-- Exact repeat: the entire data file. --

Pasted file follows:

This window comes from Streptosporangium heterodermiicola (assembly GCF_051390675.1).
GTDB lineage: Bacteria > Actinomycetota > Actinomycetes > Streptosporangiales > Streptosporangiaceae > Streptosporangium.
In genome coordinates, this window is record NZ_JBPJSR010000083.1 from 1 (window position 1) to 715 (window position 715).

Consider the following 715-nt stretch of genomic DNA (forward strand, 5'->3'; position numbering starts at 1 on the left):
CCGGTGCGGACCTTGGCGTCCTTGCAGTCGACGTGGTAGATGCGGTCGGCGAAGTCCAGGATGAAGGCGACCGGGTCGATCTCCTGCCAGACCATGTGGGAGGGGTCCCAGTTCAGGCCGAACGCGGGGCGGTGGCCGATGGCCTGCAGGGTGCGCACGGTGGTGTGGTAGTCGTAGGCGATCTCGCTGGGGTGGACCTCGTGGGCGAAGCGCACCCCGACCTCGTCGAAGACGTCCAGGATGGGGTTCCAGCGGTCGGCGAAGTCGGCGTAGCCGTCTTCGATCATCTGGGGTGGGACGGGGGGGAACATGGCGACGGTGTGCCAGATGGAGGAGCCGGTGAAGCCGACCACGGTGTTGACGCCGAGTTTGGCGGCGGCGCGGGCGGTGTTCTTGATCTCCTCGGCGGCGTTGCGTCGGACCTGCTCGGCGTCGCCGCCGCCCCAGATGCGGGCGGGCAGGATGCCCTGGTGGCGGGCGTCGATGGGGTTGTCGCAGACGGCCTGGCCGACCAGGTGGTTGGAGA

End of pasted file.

This window comes from Streptosporangium heterodermiicola (assembly GCF_051390675.1).
GTDB lineage: Bacteria > Actinomycetota > Actinomycetes > Streptosporangiales > Streptosporangiaceae > Streptosporangium.
In genome coordinates, this window is record NZ_JBPJSR010000083.1 from 1 (window position 1) to 715 (window position 715).

Consider the following 715-nt stretch of genomic DNA (forward strand, 5'->3'; position numbering starts at 1 on the left):
CCGGTGCGGACCTTGGCGTCCTTGCAGTCGACGTGGTAGATGCGGTCGGCGAAGTCCAGGATGAAGGCGACCGGGTCGATCTCCTGCCAGACCATGTGGGAGGGGTCCCAGTTCAGGCCGAACGCGGGGCGGTGGCCGATGGCCTGCAGGGTGCGCACGGTGGTGTGGTAGTCGTAGGCGATCTCGCTGGGGTGGACCTCGTGGGCGAAGCGCACCCCGACCTCGTCGAAGACGTCCAGGATGGGGTTCCAGCGGTCGGCGAAGTCGGCGTAGCCGTCTTCGATCATCTGGGGTGGGACGGGGGGGAACATGGCGACGGTGTGCCAGATGGAGGAGCCGGTGAAGCCGACCACGGTGTTGACGCCGAGTTTGGCGGCGGCGCGGGCGGTGTTCTTGATCTCCTCGGCGGCGTTGCGTCGGACCTGCTCGGCGTCGCCGCCGCCCCAGATGCGGGCGGGCAGGATGCCCTGGTGGCGGGCGTCGATGGGGTTGTCGCAGACGGCCTGGCCGACCAGGTGGTTGGAGA